Date of this Version



EC872 Crop Budgets Nebraska – 2011


© 2011, The Board of Regents of the University of Nebraska on behalf of the University of Nebraska–Lincoln Extension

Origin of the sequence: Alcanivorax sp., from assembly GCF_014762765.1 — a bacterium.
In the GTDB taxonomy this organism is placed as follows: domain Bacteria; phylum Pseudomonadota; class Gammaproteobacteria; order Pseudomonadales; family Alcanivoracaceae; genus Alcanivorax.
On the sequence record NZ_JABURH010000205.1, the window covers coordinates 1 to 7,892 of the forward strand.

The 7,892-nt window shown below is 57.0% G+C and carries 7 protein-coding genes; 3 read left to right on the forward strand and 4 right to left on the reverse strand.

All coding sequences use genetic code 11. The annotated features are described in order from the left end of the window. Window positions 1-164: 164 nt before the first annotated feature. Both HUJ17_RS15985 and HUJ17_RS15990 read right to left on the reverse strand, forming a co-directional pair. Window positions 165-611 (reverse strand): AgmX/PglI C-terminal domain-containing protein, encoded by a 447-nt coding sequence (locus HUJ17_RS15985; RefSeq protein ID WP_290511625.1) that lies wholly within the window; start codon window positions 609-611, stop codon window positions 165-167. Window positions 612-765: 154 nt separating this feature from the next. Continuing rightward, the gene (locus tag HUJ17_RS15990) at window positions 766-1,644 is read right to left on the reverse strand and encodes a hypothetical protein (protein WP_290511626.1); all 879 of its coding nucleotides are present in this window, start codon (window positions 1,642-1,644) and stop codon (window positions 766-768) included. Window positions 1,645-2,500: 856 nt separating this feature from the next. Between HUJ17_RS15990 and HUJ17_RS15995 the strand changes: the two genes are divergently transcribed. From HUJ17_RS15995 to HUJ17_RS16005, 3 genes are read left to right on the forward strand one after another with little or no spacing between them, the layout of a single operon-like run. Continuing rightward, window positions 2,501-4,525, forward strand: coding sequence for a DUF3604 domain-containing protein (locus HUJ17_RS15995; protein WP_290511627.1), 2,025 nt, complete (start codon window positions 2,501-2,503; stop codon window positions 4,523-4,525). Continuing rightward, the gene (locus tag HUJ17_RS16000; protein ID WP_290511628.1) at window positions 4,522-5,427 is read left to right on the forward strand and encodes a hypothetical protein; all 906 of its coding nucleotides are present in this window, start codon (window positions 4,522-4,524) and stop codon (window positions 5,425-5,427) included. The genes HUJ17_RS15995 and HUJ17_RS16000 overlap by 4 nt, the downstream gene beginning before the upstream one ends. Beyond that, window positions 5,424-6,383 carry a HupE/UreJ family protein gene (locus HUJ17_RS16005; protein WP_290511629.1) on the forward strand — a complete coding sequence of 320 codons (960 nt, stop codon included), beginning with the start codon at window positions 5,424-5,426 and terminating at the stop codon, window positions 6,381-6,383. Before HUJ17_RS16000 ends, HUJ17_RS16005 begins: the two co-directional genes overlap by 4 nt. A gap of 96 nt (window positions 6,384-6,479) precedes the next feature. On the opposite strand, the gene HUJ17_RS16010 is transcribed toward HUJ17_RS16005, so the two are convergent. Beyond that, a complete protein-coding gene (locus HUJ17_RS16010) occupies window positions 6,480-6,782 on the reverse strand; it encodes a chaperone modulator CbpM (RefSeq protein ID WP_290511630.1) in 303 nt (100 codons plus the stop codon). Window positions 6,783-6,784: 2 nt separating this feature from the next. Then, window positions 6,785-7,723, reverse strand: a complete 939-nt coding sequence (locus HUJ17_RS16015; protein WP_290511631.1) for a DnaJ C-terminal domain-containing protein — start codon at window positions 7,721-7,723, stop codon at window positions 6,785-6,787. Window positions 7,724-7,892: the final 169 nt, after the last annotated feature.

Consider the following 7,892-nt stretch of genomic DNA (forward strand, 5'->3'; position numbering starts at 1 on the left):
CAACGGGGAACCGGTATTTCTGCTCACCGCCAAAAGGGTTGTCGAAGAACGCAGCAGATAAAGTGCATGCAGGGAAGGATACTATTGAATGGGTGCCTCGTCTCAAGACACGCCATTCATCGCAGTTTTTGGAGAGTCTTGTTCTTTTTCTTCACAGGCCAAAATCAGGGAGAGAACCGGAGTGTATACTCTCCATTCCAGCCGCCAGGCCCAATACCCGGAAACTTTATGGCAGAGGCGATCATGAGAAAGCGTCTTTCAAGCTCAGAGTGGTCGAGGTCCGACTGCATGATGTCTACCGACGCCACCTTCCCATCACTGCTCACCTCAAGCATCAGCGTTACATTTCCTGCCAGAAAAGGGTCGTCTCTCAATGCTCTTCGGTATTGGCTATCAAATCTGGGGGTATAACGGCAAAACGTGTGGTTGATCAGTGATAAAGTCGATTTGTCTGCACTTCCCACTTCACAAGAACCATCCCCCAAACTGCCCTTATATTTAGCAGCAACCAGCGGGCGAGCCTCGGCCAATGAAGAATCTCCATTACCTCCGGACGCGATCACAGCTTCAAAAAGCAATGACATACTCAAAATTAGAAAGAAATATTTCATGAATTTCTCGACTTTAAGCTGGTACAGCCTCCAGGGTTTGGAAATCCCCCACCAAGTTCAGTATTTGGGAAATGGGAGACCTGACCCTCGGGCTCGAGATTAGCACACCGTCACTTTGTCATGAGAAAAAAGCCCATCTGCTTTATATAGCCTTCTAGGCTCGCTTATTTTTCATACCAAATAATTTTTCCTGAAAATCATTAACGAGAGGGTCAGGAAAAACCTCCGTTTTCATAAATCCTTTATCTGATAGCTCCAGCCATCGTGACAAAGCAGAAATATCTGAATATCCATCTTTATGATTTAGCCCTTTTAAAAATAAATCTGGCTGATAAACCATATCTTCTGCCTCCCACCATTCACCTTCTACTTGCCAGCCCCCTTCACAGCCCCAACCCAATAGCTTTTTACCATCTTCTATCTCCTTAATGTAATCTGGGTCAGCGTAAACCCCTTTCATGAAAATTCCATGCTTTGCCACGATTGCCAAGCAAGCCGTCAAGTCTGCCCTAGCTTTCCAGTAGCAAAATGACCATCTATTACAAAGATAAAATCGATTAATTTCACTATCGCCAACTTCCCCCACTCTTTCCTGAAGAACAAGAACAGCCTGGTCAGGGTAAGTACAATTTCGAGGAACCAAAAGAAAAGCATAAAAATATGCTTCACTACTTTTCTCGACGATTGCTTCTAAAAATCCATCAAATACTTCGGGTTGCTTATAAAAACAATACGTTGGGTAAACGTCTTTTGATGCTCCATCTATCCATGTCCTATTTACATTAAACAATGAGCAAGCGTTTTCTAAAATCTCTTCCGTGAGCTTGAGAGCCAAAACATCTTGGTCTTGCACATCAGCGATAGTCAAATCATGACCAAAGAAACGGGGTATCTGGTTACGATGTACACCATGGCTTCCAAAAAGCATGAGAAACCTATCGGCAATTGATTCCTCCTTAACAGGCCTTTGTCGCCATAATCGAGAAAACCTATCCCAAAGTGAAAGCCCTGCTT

This publication contains crop production budgets for 13 crops and 50 cropping systems, as well as tables of power, machinery, labor, and input costs used to develop these budgets. Each budget consists of five sections: • Heading • List of representative field operations • List of materials and services used • Operations and interest tabulations • Overhead costs including real estate taxes and opportunitycharges The budgets are presented in a worksheet format with a “Your Estimate’’ column for recording cost modifications. Budget Divisions The heading consists of the crop name, source, amount, and method of water application, operating systemdescription, yield goal, and yield estimate. The list of representative field operations is organized in a table with columns for the operation name, quantity or number of times used with units, labor, fuel and lube, power source, and implement costs for both repairs and ownership. “Times” or “Quantity” is typically in acres with a decimal denoting where an operation is done on a fraction of acres or where it represents the probability of an operation being done. Those operations that are done multiple times, for example swathing several cuttings of hay, show the number of times. Other units used are bushels (bu), hundredweight (cwt), tons, and acre inches (ai). If a unit is other than “acres,” it is specified in the “Unit” column. Labor costs for each operation were calculated from machinery accomplishment rates and adjusted for additional time required for getting machinery ready, adjusting machinery, and handling fertilizer and other supplies. The estimated costs for completing these operations are multiplied by the number in the “Times” or “Quantity” column, the product of which is multiplied by the hourly wage ($12 per hour) and labor factor. Fuel costs also use machinery accomplishment rates as well as estimated fuel consumption rates to determine fuel use. This is multiplied by a lube factor and the price of energy which is $3.00 per gallon for diesel and $0.088 per kwh for electricity. Repairs and depreciation costs were estimated using functions and factors from the AgriculturalEngineer’s Yearbook which is published by the American Society of Agricultural and Biological Engineers. It requires making assumptions about the size and age of the equipment. It was assumed that machinery chosen was fully utilized.